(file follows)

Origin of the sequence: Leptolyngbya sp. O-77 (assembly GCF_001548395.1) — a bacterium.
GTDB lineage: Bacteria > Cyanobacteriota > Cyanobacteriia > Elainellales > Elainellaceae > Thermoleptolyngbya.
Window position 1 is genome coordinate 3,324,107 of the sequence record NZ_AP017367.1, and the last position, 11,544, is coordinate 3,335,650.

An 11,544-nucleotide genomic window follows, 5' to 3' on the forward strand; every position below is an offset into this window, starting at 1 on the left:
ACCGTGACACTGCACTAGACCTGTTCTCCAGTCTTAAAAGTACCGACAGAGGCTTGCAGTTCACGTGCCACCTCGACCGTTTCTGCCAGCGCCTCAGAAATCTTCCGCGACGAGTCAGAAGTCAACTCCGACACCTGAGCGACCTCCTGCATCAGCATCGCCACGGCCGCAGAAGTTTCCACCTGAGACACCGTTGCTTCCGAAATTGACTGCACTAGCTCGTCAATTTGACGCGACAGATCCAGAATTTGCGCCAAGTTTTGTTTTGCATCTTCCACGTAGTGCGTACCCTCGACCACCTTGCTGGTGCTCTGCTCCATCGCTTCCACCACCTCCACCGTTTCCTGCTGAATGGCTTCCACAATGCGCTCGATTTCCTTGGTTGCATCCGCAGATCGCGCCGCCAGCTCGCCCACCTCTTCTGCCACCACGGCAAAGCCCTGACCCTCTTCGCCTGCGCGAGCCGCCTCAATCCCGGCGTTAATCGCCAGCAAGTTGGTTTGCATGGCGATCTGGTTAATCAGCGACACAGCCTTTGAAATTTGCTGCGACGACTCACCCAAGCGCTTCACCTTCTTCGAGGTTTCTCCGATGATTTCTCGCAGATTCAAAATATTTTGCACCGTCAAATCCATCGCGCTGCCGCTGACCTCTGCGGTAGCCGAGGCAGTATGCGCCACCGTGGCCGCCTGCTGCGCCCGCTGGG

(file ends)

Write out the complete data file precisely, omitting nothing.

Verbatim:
Origin of the sequence: Leptolyngbya sp. O-77 (assembly GCF_001548395.1) — a bacterium.
GTDB lineage: Bacteria > Cyanobacteriota > Cyanobacteriia > Elainellales > Elainellaceae > Thermoleptolyngbya.
Window position 1 is genome coordinate 3,324,107 of the sequence record NZ_AP017367.1, and the last position, 11,544, is coordinate 3,335,650.

An 11,544-nucleotide genomic window follows, 5' to 3' on the forward strand; every position below is an offset into this window, starting at 1 on the left:
ACCGTGACACTGCACTAGACCTGTTCTCCAGTCTTAAAAGTACCGACAGAGGCTTGCAGTTCACGTGCCACCTCGACCGTTTCTGCCAGCGCCTCAGAAATCTTCCGCGACGAGTCAGAAGTCAACTCCGACACCTGAGCGACCTCCTGCATCAGCATCGCCACGGCCGCAGAAGTTTCCACCTGAGACACCGTTGCTTCCGAAATTGACTGCACTAGCTCGTCAATTTGACGCGACAGATCCAGAATTTGCGCCAAGTTTTGTTTTGCATCTTCCACGTAGTGCGTACCCTCGACCACCTTGCTGGTGCTCTGCTCCATCGCTTCCACCACCTCCACCGTTTCCTGCTGAATGGCTTCCACAATGCGCTCGATTTCCTTGGTTGCATCCGCAGATCGCGCCGCCAGCTCGCCCACCTCTTCTGCCACCACGGCAAAGCCCTGACCCTCTTCGCCTGCGCGAGCCGCCTCAATCCCGGCGTTAATCGCCAGCAAGTTGGTTTGCATGGCGATCTGGTTAATCAGCGACACAGCCTTTGAAATTTGCTGCGACGACTCACCCAAGCGCTTCACCTTCTTCGAGGTTTCTCCGATGATTTCTCGCAGATTCAAAATATTTTGCACCGTCAAATCCATCGCGCTGCCGCTGACCTCTGCGGTAGCCGAGGCAGTATGCGCCACCGTGGCCGCCTGCTGCGCCCGCTGGG